The principle of a contribution to have student years included in the calculation of the state pension has existed for a long time, but has not been very popular so far. The scheme’s success was very limited as it was only available within 10 years of graduating and the contribution was quite high.
Minister Bacquelaine has wanted to review the existing scheme for quite some time. This review would ideally also lead to further gradual harmonisation of the 3 different systems.
The presented scheme proposes a fixed contribution of EUR 1,500 (subject to annual indexation) per successfully completed year of study in order to include these years in the calculation of the future state pension, regardless of the system a person is categorised in (employees, officials or self-employed persons). This fixed contribution applies only if the contribution is paid within 10 years of graduating.
Persons who completed their studies more than 10 years ago can also pay a contribution to include their student years in the calculation of their future pension, but for them the amount will be calculated on an actuarial basis and will therefore be higher.
In both cases, the paid contribution is deductible from personal income tax.
There is a transitional period available to everyone, regardless of the time of graduation. For persons who graduated more than 10 years ago, it is the only option with a fixed contribution (rather than an amount calculated on an actuarial basis). The scheme for employees and self-employed persons is different from the scheme for officials.
For a 3-year period starting from 1 December 2017, employees and self-employed persons can pay EUR 1,500 (subject to annual indexation) for each successfully completed study year (starting from 1 January of the 20th birthday) to include those years in the calculation of their future pension, regardless of when they graduated.
The scheme for officials during this transitional period is slightly different. Officials can pay a reduced contribution of EUR 1,275 (subject to indexation) to include any years of study not received free of charge under the qualifications bonus plan.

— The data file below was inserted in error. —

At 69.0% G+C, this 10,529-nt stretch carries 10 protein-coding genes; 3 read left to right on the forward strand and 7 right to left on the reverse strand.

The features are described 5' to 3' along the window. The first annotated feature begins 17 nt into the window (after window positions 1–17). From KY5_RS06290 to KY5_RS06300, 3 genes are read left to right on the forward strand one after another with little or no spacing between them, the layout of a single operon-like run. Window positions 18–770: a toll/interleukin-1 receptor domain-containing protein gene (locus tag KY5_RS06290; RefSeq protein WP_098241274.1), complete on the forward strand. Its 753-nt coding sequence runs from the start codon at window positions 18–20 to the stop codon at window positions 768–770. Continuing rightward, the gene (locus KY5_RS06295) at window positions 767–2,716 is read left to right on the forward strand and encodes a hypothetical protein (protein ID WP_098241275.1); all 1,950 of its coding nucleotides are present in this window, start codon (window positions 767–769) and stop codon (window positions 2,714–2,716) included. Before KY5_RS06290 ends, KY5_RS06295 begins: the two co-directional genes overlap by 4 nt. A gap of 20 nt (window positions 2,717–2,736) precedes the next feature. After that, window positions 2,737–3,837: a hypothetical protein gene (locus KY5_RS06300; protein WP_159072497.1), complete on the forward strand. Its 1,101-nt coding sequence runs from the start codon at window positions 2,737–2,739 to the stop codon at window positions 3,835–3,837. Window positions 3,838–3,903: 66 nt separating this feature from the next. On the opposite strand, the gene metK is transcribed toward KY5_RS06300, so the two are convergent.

Until now, they were able to use the qualifications bonus plan for officials, which allowed them to include years of study in the pension calculation free of charge. They get to keep this free qualifications bonus for their careers until now, but the qualifications bonus will be abolished in the future.
For example: an official with a four-year qualification who has completed three quarters of his professional career can have three years of study included in the calculation of his future pension free of charge. One year will no longer be free of charge, but he will be able to include it in his future pension calculation for EUR 1,275.
It is important to understand that including years of study in the pension calculation will never allow anyone to retire earlier. The inclusion of these years in the pension calculation will never increase the actual qualifying years, but will increase the monthly statutory pension.
How much the statutory pension will increase by depends on the system the person is categorised in:
- When employees or self-employed persons have their years of study included in their future pension calculation, their statutory pension will increase by an estimated gross annual amount of EUR 266.67 for single people and EUR 333.33 for family pensions, regardless of their earned income at retirement.
- However, for officials the actual income level during the final 10 professional years (or in certain cases the final 5 years) will be taken into account. This means that including years of study in the pension calculation may turn out to be considerably more beneficial for officials than for employees or self-employed persons.
The above plan will come into effect on 1 December 2017. Years of study can be included in the pension calculation for statutory pensions starting on 1 December 2018 or later.